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08/06/2013 at 09:07

I bought an unspecified variety of philadelphus three years ago, on a whim, from a DIY store. 

It's growing well, older stems are about 3m tall, this year's growth is about thigh height, all looking lush and green. It's by a sunny south-facing fence, normal acidity, moisture etc. 

So how long should I give it, before admitting that buying from a DIY store was a silly idea, and pulling it up?

 

 

08/06/2013 at 09:24

Abi - mine flowered in their second year, and they were from cuttings from a bush at my old house.  Sorry, thats probably not what you wanted to hear

08/06/2013 at 09:45

So it sounds like it should have got to a flowering point by now, doesn't it? How disappointing!

But I'd rather know, and not waste time nurturing it, so thank you!

08/06/2013 at 09:54

The Mock Orange - Philadelphus varieties - are well known for their heady scent - especially on an early summer morning or evening! Correct pruning is essential for this group of early summer flowering shrubs.

Prune too early and you will lose the flower buds for the current year. Prune too late and the shrub will not have enough time in the growing season to provide flowering stems for the following year. Don't panic - we are here with information and advice upon when and how to prune your Philadelphus.

There are several Philadelphus - Mock Oranges - that need regular annual pruning in order to flower well with a spectacular display in early summer.  We take you through the simple procedure of pruning Philadelphus to ensure that you have a stunning show of pure white flowers year after year.

Philadelphus Belle Etoile - One of the less vigorous varieties, noted for the light purple centre to the pure white flower. © David Hughes 2008

Most shrubs that flower at this time of year (early summer - image taken 17th June) depend upon flowering stems that were grown by the plant in the previous year (Growing season). If you prune Philadelphus too late - late summer or autumn- fall - for instance, then the shrub will not have enough time to make flowering stems

Hope this helps

08/06/2013 at 10:07

I think I pruned in late summer, just cutting out sideways growing branches and leaving upright stems, just aesthetic pruning! Would this have made a difference? I probably took out a quarter of the stems. 

08/06/2013 at 10:12

You could have cut a few potential flowers off Abi but there ought to be some on the upright stems. It doesn't sound like a pruning error

I had a wiegela like this. Lovely shape, had it for years, never flowered.

08/06/2013 at 10:24

I do like the shape... not sure if enough for a reprieve though!

08/06/2013 at 18:18

Have you researched feeding it?

08/06/2013 at 18:24

I bought mine 4 years ago - very small - and it flowered for the first time last year. You may yet be lucky... 

08/06/2013 at 19:04

Abi, i think your problem is caused by you pruning too late. you most certainly removed much of any potential flowering wood.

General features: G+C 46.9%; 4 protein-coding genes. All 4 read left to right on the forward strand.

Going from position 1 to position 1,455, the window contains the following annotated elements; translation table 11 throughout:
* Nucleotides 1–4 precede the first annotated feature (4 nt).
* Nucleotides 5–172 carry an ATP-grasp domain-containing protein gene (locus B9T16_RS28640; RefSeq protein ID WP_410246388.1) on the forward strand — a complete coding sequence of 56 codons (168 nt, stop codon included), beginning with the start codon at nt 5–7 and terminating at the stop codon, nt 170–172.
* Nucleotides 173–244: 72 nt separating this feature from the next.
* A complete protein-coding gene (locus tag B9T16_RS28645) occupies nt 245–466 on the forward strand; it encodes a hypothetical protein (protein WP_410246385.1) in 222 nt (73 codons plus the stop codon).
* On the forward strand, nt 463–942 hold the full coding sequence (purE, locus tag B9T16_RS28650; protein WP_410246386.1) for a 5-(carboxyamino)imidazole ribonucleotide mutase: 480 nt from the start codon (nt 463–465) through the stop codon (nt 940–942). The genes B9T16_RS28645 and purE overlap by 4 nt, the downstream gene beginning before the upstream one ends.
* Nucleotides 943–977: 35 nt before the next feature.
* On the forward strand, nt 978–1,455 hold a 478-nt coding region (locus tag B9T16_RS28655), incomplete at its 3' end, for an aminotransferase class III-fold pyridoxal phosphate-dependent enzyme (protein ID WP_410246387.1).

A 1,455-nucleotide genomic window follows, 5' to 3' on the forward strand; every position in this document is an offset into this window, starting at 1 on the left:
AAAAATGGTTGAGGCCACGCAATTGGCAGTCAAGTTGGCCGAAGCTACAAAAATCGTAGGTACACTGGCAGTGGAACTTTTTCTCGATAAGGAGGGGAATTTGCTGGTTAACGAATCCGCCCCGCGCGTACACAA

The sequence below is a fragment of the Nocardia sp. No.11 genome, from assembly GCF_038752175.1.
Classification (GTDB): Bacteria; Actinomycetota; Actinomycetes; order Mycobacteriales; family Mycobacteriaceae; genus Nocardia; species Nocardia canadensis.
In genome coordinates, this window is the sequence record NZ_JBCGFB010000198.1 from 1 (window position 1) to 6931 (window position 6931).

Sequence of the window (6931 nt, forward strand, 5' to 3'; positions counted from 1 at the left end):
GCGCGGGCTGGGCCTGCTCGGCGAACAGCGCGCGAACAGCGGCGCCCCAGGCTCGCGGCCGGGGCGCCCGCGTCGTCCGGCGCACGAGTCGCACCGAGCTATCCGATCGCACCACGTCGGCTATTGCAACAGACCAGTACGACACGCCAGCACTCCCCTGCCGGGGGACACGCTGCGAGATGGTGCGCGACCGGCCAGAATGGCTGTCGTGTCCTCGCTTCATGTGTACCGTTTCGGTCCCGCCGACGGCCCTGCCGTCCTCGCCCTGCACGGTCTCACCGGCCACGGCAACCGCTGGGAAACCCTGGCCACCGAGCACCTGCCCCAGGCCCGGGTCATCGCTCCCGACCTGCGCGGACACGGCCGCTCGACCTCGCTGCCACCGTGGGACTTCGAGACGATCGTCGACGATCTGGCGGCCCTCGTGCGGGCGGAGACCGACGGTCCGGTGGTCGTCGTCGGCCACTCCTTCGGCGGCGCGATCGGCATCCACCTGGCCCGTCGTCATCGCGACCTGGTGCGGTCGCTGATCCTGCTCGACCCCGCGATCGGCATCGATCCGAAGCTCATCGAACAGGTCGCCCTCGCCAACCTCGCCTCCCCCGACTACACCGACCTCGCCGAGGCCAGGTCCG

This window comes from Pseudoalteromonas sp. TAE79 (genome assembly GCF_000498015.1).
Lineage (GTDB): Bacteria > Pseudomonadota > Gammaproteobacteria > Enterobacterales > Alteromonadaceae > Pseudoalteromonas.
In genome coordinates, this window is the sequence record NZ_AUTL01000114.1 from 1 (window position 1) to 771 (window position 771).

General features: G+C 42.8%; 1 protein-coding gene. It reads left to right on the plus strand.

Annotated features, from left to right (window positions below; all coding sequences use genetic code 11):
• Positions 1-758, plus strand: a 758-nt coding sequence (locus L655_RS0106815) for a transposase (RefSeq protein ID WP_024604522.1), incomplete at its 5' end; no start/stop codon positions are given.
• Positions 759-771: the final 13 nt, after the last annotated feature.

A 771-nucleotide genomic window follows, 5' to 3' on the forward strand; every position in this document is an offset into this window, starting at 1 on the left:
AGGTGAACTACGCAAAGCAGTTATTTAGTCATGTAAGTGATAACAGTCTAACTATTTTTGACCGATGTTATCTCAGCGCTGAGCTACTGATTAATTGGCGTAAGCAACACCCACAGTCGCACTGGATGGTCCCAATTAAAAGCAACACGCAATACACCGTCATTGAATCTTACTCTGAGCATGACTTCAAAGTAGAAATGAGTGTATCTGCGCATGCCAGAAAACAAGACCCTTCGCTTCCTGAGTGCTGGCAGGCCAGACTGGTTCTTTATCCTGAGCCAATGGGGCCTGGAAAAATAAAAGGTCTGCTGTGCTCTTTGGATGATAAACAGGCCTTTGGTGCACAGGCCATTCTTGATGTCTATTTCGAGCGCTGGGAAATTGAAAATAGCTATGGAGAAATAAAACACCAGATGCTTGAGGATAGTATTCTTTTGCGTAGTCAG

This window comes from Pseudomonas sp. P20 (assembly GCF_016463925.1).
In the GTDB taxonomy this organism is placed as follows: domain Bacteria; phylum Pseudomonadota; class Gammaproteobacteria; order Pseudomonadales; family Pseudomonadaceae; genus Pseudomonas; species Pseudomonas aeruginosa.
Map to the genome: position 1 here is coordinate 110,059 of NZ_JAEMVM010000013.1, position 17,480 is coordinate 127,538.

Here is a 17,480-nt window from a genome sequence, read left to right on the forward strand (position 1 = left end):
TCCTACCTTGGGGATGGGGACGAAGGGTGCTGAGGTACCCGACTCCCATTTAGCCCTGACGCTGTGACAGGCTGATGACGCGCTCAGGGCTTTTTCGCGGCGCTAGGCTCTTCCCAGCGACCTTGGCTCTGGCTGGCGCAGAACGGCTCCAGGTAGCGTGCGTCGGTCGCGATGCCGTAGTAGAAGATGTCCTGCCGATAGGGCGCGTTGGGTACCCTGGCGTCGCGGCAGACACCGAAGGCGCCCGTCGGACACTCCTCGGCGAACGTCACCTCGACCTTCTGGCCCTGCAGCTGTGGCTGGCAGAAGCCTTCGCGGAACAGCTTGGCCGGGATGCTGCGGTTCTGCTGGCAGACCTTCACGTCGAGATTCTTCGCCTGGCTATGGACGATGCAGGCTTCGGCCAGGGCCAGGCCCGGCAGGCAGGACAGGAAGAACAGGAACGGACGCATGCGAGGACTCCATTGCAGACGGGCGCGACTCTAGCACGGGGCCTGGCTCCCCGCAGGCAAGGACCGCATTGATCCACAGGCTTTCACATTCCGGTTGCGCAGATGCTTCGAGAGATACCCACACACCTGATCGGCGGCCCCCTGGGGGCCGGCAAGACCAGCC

however, see what happens soon....it should flower in next few weeks.  if it does, after flowering remove just the flowered stems back to non flowered new growth.  it is the growth made during the summer that will produce your flowers next year.

dont prune for aesthetic reasons...philadelphus are not meant to be shapely bushes.  prune for flowers.

08/06/2013 at 19:27

Don't prune until after your first flowering, which could be this year yet. Mine haven't flowered yet, and I am in  the south. Prune flowering stems as soon as they finish, and you will get flowers the following year. Do't give up yet, they are pretty reliable, with the emphasis on pretty.

09/06/2013 at 11:07

imprune in trying to work out when to prune ? Is it January  ??

09/06/2013 at 13:05

No,that is completely the wrong time as you will remove all that year's flowering wood. Wait until June-ish for it to flower and cut back those stems that have dead flowers on them. With luck you will also see fresh, softer stems which you must leave well alone as these are next year's treats.  

17/09/2013 at 09:31

Our plant has nexer flowered in the four years we have been here.  It is very vigorous and when we had help to landscape our garden a couple of years ago they cut it down to about 2 ft and removed some of the plant from root level.  Should we now give up - we have again got a huge healthy 'green' bush but no flowers again this year.

17/09/2013 at 09:38

I think the severe pruning it got has probably made it sulk. Plus, they are slow developers. Plus, they flower on little spurs that come off the growth they made the previous year. The huge green bush that you have should flower next June with a bit of luck. When it has finished flowering you can cut it back. It will need time to grow new shoots after the pruning which will then produce flowers the following year. Have patience and no more samurai sword work.

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